Gas price hike inevitable - UK29-12-2005
The managing director of British Gas, Mark Clare, has admitted that rising gas prices are "inevitable" in 2006 as wholesale gas costs continue to increase.
At a time when ice and snow have hit parts of the UK, concerns have been raised about wholesale gas prices once again rising to the record levels reached earlier this winter.
Additionally, gas suppliers have been concerned that the UK could face a gas shortage this winter as output from North Sea fields decreases and the majority of new import projects do not begin until 2006 and 2007.
Since the beginning of October, spot gas prices have risen by three pence per therm to over 150p by November. Wholesale electricity prices have also risen from around 40p per Mwh to over 100p, meaning larger gas and electricity bills for consumers.
Speaking to the Today programme, Mr Clare indicated that gas prices will continue to rise in 2006.
"I don't think anyone forecast the extent and the degree to which wholesale prices increased and unfortunately if we look at the wholesale price forecast for 2006 they're something like 50 per cent higher than they were a few months ago," he said.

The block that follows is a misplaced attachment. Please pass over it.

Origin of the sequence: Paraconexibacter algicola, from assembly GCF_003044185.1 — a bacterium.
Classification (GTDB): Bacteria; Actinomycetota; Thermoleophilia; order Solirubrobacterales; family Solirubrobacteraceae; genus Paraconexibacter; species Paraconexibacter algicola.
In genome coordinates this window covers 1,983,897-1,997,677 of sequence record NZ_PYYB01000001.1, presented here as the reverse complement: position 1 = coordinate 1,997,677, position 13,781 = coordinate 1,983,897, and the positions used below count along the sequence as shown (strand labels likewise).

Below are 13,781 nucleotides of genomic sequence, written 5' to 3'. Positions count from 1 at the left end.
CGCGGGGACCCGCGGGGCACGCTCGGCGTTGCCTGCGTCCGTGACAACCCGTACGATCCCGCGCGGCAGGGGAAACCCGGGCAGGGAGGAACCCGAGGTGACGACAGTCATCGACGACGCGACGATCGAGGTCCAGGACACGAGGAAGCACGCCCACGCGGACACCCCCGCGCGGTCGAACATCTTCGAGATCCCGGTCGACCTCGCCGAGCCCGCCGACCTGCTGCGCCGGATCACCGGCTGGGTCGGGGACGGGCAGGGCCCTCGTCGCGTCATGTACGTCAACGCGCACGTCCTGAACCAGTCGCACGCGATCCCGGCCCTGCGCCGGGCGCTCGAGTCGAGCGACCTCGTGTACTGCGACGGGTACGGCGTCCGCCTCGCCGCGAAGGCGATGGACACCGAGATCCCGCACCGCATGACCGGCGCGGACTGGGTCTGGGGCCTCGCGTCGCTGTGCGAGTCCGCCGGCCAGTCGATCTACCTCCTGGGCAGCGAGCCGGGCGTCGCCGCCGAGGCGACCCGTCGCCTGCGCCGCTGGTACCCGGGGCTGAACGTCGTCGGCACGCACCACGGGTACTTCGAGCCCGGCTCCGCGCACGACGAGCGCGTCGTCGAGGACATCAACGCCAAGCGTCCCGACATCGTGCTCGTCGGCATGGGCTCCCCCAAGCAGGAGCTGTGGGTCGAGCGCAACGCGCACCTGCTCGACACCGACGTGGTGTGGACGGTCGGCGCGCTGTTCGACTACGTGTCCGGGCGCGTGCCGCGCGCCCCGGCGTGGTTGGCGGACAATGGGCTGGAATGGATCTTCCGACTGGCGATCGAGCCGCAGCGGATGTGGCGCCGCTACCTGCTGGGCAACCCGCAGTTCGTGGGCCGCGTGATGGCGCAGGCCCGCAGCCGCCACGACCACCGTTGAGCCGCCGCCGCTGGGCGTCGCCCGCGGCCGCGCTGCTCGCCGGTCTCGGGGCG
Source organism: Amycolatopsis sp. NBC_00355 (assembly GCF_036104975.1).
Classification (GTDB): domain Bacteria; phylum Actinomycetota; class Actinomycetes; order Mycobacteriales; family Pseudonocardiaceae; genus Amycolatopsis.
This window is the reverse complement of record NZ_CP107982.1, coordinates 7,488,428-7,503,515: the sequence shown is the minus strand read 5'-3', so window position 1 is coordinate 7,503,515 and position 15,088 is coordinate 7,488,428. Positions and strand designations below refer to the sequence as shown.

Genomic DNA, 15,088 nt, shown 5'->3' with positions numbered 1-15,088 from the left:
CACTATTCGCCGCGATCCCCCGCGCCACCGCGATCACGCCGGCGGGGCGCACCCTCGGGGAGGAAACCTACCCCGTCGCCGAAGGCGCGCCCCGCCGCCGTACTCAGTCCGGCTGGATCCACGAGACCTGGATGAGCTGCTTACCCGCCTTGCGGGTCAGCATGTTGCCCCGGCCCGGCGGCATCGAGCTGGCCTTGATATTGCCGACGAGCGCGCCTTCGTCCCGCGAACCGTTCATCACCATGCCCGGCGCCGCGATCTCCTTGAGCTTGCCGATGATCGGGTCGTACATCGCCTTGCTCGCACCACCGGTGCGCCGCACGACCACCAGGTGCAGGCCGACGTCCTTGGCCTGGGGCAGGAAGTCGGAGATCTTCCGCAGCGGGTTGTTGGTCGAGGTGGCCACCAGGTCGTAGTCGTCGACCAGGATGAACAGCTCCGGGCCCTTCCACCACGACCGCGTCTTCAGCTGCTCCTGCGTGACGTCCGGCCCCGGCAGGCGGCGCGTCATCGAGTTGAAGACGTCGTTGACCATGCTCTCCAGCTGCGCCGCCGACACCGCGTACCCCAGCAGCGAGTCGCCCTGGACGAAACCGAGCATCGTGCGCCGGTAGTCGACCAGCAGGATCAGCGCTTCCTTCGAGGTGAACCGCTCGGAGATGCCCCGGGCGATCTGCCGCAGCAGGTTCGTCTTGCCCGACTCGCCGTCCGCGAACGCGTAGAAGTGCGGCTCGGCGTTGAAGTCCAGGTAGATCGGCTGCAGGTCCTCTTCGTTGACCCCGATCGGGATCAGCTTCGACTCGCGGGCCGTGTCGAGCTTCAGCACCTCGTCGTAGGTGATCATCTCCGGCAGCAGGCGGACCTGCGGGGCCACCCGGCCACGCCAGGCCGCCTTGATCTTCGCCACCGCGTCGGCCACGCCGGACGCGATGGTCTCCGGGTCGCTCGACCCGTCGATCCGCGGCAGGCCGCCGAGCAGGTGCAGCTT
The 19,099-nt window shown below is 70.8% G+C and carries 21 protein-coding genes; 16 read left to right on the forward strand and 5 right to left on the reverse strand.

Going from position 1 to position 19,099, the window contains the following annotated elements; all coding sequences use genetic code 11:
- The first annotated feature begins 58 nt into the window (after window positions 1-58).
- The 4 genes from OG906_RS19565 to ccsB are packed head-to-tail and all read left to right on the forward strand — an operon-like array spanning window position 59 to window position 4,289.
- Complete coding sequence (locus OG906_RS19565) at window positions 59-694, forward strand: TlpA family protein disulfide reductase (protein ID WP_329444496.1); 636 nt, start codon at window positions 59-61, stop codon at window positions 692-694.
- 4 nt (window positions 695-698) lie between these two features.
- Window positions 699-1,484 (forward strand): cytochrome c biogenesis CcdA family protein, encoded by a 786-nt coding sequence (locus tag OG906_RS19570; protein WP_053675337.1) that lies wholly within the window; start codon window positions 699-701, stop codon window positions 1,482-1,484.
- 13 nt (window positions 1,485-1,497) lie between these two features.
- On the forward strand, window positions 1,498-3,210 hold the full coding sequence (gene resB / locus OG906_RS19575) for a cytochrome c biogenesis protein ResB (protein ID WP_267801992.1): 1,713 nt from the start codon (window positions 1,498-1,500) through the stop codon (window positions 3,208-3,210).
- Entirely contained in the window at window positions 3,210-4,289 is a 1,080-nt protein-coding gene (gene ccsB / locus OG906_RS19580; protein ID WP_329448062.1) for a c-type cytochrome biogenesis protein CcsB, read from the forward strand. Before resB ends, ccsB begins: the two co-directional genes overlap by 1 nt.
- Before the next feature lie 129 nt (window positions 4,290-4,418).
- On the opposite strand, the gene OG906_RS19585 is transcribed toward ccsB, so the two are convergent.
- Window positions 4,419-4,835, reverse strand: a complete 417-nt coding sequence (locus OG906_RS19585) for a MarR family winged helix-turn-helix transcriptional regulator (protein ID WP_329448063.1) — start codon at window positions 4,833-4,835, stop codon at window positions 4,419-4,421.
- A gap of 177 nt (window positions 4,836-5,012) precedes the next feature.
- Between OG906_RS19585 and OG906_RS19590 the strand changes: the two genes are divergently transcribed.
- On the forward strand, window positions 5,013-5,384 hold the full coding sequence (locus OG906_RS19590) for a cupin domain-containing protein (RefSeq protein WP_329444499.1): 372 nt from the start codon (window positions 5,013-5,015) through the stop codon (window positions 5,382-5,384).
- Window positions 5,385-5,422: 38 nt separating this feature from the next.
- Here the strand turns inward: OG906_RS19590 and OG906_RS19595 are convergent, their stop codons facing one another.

"If you look at the forward market prices they're pretty high both for early next year and for the next winter as well."
He continued: "With wholesale prices where they are, all suppliers are going to have to put prices up in 2006, and I think that is inevitable."
However, Mr Clare maintained that British Gas is still focusing on reducing costs as fast as possible to put a cap on price prices over the coming months.
Asked if the supply of gas will remain secure this winter, Mr Clare responded: "Obviously it depends on how cold it gets and we can only rely on the Met Office forecast.
"What they've effectively said is it'll be a one in ten winter [the type of winter experienced in Britain once in every decade], and a one in ten winter can cope with that quite well, as long as we don't have some associated infrastructure failure."track
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